The Crisis That Never Was?

What if the financial crisis of 2008 wasn’t real? What if it was just a flim-flam? What if Paulson was just taking care of his crony friends? Are these just rhetorical questions? According to Gary North, author and frequent commentator at LewRockwell.Com, and   David Stockman, former budget director for President  Ronald Reagan, these question may not be rhetorical.

The WSJ recently published a tongue in cheek letter from Warren Buffet to Uncle Sam and signed your nephew, Warren. In his letter,Mr. Buffet thanks Uncle Sam for the quick response to the crisis and for saving America from a terrible disaster and he gives honorable mention to Paulson, Bernanke, Geithner, Sheila Bair, and George W. Bush.  Both North and Stockman take Mr. Buffet to task in their articles here and here respectively. 

Gary North’s article is laced with his marvelous wit and is written as a parody on the 1967 movie “The Flim -Flam Man”. If you decide to read it, be forwarned that you will want to laugh and cry at the same time. You will want to laugh because of Gary’s wit and you will want to cry because you know what he is saying is true. Stockman’s piece, which is referenced and quoted in North’s article, is more hard-nosed and provides details of the real financial situation in October 2008. I’m going to focus on the Stockman article.

Stockman takes issue on whether or not the world was really on the brink of disaster. Referring to Warren buffet’s letter, he had this to say: 

Specifically, his claim that “many of our largest industrial companies, dependent upon commercial paper financing that had disappeared, were weeks away from exhausting their cash resources” is unadulterated urban legend. Nothing remotely close to this ever happened.

The emphasis is mine.  He then explains that there was, in fact, a problem with the commercial paper (CP) market:

 …So it’s accurate to say that the commercial paper market had seized up and that massive amounts of maturing paper had no ability to roll. 
But those specific facts about the condition of the CP market do not remotely prove that the nation’s great industrial corporations were on the edge of an economic black hole or that Main Street would have experienced crippling waves of defaulted payrolls for lack of cash.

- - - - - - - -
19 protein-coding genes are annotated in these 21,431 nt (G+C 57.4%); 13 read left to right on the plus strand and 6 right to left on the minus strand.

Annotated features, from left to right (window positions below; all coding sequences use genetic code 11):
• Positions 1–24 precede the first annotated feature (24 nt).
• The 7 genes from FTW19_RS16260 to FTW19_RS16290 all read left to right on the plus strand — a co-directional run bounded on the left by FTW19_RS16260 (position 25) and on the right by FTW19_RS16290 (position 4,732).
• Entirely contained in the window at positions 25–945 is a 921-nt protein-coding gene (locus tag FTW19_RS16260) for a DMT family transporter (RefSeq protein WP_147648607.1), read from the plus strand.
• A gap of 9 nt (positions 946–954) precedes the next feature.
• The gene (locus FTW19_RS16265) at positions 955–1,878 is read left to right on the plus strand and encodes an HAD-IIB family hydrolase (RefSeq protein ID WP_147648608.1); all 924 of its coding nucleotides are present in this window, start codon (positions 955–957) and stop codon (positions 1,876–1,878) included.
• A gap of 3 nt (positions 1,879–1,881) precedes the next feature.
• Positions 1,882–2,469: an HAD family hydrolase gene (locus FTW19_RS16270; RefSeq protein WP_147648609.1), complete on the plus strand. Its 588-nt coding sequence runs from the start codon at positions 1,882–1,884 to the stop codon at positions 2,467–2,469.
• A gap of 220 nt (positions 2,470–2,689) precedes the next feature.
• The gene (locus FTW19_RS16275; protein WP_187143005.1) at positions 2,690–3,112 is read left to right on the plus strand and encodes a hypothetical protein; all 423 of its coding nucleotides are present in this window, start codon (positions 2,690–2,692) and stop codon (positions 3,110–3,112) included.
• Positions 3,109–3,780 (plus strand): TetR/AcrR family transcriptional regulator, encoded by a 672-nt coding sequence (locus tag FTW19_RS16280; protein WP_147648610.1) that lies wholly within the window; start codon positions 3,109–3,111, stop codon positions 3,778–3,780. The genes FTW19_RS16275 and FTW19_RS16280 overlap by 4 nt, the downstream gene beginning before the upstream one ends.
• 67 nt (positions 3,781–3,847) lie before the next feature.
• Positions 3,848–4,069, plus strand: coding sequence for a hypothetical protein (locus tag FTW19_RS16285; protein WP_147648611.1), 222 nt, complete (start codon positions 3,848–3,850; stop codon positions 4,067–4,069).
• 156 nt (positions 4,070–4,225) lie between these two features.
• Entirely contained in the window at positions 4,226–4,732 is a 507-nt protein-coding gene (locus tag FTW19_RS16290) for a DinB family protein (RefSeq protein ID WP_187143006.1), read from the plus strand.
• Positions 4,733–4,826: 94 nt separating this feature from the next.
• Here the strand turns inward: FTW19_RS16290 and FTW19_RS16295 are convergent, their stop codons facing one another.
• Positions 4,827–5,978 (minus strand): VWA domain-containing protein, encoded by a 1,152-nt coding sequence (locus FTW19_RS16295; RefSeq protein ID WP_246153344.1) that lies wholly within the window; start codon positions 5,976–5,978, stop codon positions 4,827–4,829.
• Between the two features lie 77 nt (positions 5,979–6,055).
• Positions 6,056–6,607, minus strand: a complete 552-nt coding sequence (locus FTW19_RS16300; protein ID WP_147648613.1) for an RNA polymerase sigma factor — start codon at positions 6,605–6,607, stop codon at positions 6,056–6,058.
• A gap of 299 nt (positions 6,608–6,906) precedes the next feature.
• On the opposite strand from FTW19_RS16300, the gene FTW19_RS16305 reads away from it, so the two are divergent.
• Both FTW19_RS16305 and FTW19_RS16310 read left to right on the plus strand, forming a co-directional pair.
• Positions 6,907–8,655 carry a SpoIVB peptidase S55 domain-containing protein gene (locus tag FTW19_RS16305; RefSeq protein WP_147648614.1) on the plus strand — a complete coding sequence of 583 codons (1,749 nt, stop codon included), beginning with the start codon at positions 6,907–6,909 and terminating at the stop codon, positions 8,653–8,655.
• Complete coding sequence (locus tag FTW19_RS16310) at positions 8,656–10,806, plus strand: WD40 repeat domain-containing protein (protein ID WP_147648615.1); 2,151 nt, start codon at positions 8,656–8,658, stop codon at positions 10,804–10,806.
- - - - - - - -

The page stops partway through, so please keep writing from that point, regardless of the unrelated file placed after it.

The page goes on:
Stockman goes on to explain in detail how because of playing high risk games many companies , like Goldman Sachs and GE Capital, were in a squeeze. But the risk was not that they wouldn’t be able to meet their obligations. The risk they were faced with was seeing their profits wiped out, their bonuses illuminated, their share prices plummeting, and the shareholders  would most likely fire the CEOs. Which, of course, is exactly what should have happened. But instead, Hank Paulson took it upon himself to use our money to save is friends because it was in America’s best interest. Bush bought into Paulson’s panic and approved the action after the fact. Buffet, Goldman Sachs, and others made billions and you and I get to pay for it.

Here is how Stockman sums it up:

 There never was a crisis on Main Street. The panic was in the US Treasury Department where the clueless Hank Paulson was swamped with calls from his crony capitalist buddies like Immelt and his counterparts up and down Wall Street, but especially at Goldman Sachs (GS). When Goldman’s stock price ticked $65 in the days after Lehman, Mr. Market was desperately trying to purge the reckless speculation and leveraged rot that had been building up in the nation’s financial system ever since the Fed discovered in the 1990s that it could print endless dollars and that they would be obligingly accumulated by the mercantilist overlords of China and East Asia.
Thanks to the Geithner/ Paulson/ Bernanke claque, the needed financial cleansing and purge never happened. Instead, we’ve just drifted deeper into a statist regime in which Uncle Sam backstops, stimulates, underwrites, and meddles with every aspect of our broken capitalist machine. Uncle Sam wasn’t our savior in September 2008. By the panicked actions of a few desperate men occupying high offices, he was empowered to become our destroyer. Thanking Uncle Sam is fatuous under any circumstance. But to thank the men who brought on TARP, bailouts, and the lunacy of ZIRP and QE is pure humbug.
(The strikethrough is mine. I think you know why.)

 So was the financial crisis of 2008 the biggest scam ever run on the American public? It certainly seems plausible. If it’s true, Hank Paulson makes Murdoch look like a piker and he should be in jail.

  
Categories: Uncategorized

2 thoughts on “The Crisis That Never Was?

  1. I have often thought the financial crisis of 2008 was entirely too convenient to be accidental or a product of the market itself. Is it any coincidence that the crisis became “public knowledge” at the right time to drive John McCain down in the polls? It appears the crisis we were all told was eminent was nothing but a contrivance of those in power.

    1. It’s scary isn’t it, LD. So much power in so few hands and they were able bring about a world-wide recession that we possibly haven’t seen the worst of yet. If Stockman is right, how do we educate the public to this truth. This centralized federal power must be unwound and it can only be done with the power of our votes.
      Thanks for stopping by, LD. Come back any time.

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